Colonial America
The Revolutionary War
The Boston Massacre
The Battle of Bunker Hill
Westward Expansion

The Battle of the Alamo

The California Gold Rush

The Oregon Trail

The Underground Railroad

The Civil War
The Battle of Bull Run
The Wild West
Ellis Island
Orphan Trains
The Child Labor Reform Movement
The Titanic
The Great Depression
The Dust Bowl
The Sinking of the Lusitania  (The World War I and II books are listed on both Cycle 2 and 3.  We studied them more in Cycle 2, but I listed them under both.)
World War I
World War II
The Attack on Pearl Harbor
World War II Spies
World War II Pilots
World War II Naval Forces
The Japanese American Internment
The Civil Rights Movement
The Race to the Moon

I hope your children enjoy these books as much as I think we will.  I’m going to keep an eye out for new books being added to this series.  It’s great to have history books that my son loves.  Interactive History Adventures are definitely a hit!

NOTE:  These books do sometimes have you (as the main character) die.  If the topic is about a war, sometimes a friend or family member might die as well.  At least one book (World War II) had people playing poker for chocolate bars.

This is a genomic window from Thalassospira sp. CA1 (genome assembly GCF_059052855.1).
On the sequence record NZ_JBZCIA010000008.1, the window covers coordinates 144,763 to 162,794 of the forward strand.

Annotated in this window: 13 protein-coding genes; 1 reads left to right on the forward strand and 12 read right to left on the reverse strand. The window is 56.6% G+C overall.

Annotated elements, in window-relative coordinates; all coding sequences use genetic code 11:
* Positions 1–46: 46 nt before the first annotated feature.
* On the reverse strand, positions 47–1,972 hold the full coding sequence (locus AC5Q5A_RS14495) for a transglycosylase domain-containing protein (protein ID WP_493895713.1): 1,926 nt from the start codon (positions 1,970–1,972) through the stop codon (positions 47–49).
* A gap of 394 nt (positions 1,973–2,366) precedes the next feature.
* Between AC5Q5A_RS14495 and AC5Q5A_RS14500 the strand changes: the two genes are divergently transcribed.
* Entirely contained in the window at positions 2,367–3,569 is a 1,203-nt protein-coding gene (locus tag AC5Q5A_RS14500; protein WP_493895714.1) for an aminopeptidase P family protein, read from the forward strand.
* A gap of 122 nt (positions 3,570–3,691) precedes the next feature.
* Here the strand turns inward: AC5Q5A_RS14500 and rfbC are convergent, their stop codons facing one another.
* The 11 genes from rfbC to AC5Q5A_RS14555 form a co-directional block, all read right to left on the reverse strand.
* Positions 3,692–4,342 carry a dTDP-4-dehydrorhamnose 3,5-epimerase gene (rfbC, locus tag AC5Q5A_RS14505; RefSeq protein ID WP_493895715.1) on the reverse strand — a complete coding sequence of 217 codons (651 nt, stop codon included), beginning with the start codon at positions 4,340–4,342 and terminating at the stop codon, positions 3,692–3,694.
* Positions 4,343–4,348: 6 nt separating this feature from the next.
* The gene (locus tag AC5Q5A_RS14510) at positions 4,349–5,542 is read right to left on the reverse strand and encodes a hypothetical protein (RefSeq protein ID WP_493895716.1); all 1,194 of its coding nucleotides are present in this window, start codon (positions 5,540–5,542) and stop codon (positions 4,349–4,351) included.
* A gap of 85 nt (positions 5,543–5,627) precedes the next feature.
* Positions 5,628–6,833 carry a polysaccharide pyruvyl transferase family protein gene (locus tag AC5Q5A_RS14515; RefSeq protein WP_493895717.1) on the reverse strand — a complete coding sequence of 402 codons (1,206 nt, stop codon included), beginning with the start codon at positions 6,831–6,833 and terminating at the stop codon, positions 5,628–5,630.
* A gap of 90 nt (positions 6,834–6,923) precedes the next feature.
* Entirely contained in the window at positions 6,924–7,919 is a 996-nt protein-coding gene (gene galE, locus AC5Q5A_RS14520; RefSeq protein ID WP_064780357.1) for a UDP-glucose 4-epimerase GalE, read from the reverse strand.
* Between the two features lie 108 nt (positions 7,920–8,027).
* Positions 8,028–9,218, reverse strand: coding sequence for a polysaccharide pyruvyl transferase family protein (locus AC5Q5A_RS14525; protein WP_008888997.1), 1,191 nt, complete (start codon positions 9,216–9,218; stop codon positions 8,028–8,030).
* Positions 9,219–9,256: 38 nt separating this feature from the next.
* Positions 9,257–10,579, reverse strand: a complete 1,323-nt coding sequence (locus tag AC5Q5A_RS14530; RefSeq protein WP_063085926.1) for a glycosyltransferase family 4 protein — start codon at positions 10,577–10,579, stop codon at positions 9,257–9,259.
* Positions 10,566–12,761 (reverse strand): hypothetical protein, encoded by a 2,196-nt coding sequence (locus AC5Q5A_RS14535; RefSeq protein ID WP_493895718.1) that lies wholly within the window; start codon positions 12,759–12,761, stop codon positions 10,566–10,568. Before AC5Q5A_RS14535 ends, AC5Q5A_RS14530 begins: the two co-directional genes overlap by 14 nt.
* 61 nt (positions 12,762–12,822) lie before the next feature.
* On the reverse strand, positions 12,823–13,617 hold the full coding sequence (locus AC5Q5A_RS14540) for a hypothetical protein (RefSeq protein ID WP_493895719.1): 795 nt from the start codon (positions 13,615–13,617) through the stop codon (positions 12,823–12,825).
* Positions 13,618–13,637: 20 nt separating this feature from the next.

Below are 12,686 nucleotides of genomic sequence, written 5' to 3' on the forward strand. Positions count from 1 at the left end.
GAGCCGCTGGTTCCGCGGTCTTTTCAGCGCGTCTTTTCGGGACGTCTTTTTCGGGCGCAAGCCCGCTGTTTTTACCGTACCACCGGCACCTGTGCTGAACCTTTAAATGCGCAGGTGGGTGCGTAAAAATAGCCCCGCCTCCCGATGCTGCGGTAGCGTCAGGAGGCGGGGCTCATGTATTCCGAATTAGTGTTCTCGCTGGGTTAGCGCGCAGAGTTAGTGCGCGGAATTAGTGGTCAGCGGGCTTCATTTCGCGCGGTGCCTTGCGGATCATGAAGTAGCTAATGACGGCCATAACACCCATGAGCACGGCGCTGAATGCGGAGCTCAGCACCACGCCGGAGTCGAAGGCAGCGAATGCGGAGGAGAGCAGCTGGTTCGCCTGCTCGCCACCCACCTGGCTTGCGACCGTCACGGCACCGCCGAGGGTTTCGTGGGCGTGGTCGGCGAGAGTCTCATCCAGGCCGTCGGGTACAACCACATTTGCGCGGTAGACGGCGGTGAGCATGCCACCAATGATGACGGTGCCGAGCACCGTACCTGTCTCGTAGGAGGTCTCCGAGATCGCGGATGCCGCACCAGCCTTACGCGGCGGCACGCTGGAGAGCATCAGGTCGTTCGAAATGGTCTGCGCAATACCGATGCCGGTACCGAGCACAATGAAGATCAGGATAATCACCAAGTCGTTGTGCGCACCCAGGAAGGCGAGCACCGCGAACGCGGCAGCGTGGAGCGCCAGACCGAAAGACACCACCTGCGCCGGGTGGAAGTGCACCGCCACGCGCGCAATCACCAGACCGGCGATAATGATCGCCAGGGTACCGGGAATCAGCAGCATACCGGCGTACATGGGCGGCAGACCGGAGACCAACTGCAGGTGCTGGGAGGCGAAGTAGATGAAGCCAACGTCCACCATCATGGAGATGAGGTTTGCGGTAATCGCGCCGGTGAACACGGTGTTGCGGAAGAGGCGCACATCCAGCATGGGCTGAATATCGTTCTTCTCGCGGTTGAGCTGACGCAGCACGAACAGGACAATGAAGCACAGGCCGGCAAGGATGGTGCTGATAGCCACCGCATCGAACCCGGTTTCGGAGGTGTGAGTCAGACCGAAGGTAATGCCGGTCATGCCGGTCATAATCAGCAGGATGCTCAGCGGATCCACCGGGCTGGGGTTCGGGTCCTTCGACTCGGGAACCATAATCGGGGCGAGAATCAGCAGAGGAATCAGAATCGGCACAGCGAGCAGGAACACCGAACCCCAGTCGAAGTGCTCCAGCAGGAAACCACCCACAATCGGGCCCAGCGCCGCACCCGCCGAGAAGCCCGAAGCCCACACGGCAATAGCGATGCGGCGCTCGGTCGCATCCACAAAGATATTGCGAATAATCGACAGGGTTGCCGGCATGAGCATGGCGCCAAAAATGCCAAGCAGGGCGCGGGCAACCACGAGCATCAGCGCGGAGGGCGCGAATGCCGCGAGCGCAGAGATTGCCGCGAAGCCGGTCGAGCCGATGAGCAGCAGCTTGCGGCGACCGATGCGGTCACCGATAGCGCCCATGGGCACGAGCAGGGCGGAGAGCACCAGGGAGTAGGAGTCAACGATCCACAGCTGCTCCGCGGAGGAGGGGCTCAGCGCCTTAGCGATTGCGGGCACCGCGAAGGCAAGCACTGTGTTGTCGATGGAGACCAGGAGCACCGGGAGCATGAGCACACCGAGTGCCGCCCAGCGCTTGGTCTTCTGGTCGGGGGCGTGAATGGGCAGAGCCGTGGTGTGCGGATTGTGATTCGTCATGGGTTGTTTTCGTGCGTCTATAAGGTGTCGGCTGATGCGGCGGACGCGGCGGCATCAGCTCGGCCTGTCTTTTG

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Hot Molecules Move Faster, But How Can We See It?

This is a simple experiment to show the movement of molecules.

Heat is a measure of the kinetic energy in a material.  The hotter something is, the faster its molecules move.  In this experiment, we will not be able to see molecules (since we do not have an electron microscope), but we will be able to see a very obvious effect caused by this movement.

All you need is:

2 glasses

water

food coloring

 

The experiment:

Pour equal amounts of water into each of 2 glasses.  Heat the water in one of the glasses.  Then put 2 drops of food coloring into each glass.  (Do not mix)

2 Cups, One Hot, One Cold   The Color Starts To Spread

The Longer You Wait, The More It Spreads   Isaiah Getting a Better View

 

Why does the food coloring spread out faster in one of the glasses?

Because the molecules are moving faster in the hot water, so they mix the food coloring in faster.  The food coloring in the other glass will eventually spread out too, but it will take much longer.

The discussion:

I also used this experiment to discuss with the kids how to have a controlled experiment.  I asked them questions like:

What was the same with the 2 glasses?

The size and shape of the glass.